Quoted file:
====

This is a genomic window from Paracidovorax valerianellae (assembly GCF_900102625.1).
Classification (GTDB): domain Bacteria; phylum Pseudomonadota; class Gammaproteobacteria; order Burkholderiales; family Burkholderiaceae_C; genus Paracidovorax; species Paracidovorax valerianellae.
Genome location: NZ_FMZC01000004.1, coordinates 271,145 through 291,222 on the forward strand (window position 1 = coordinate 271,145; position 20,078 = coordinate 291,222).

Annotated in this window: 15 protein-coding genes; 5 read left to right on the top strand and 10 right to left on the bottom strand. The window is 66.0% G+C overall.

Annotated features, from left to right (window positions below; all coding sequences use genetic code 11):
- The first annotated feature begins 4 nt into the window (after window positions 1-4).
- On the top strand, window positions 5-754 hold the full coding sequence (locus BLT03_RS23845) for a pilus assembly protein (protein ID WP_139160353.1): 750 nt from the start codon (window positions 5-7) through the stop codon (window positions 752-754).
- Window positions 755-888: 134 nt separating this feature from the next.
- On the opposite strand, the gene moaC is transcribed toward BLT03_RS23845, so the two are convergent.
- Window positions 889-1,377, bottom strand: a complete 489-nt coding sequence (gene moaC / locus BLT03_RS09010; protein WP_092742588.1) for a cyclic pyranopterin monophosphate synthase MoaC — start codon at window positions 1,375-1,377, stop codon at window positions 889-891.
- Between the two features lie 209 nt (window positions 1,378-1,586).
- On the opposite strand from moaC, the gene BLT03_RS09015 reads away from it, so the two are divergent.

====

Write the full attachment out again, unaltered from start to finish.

This is a genomic window from Paracidovorax valerianellae (assembly GCF_900102625.1).
Classification (GTDB): domain Bacteria; phylum Pseudomonadota; class Gammaproteobacteria; order Burkholderiales; family Burkholderiaceae_C; genus Paracidovorax; species Paracidovorax valerianellae.
Genome location: NZ_FMZC01000004.1, coordinates 271,145 through 291,222 on the forward strand (window position 1 = coordinate 271,145; position 20,078 = coordinate 291,222).

Annotated in this window: 15 protein-coding genes; 5 read left to right on the top strand and 10 right to left on the bottom strand. The window is 66.0% G+C overall.

Annotated features, from left to right (window positions below; all coding sequences use genetic code 11):
- The first annotated feature begins 4 nt into the window (after window positions 1-4).
- On the top strand, window positions 5-754 hold the full coding sequence (locus BLT03_RS23845) for a pilus assembly protein (protein ID WP_139160353.1): 750 nt from the start codon (window positions 5-7) through the stop codon (window positions 752-754).
- Window positions 755-888: 134 nt separating this feature from the next.
- On the opposite strand, the gene moaC is transcribed toward BLT03_RS23845, so the two are convergent.
- Window positions 889-1,377, bottom strand: a complete 489-nt coding sequence (gene moaC / locus BLT03_RS09010; protein WP_092742588.1) for a cyclic pyranopterin monophosphate synthase MoaC — start codon at window positions 1,375-1,377, stop codon at window positions 889-891.
- Between the two features lie 209 nt (window positions 1,378-1,586).
- On the opposite strand from moaC, the gene BLT03_RS09015 reads away from it, so the two are divergent.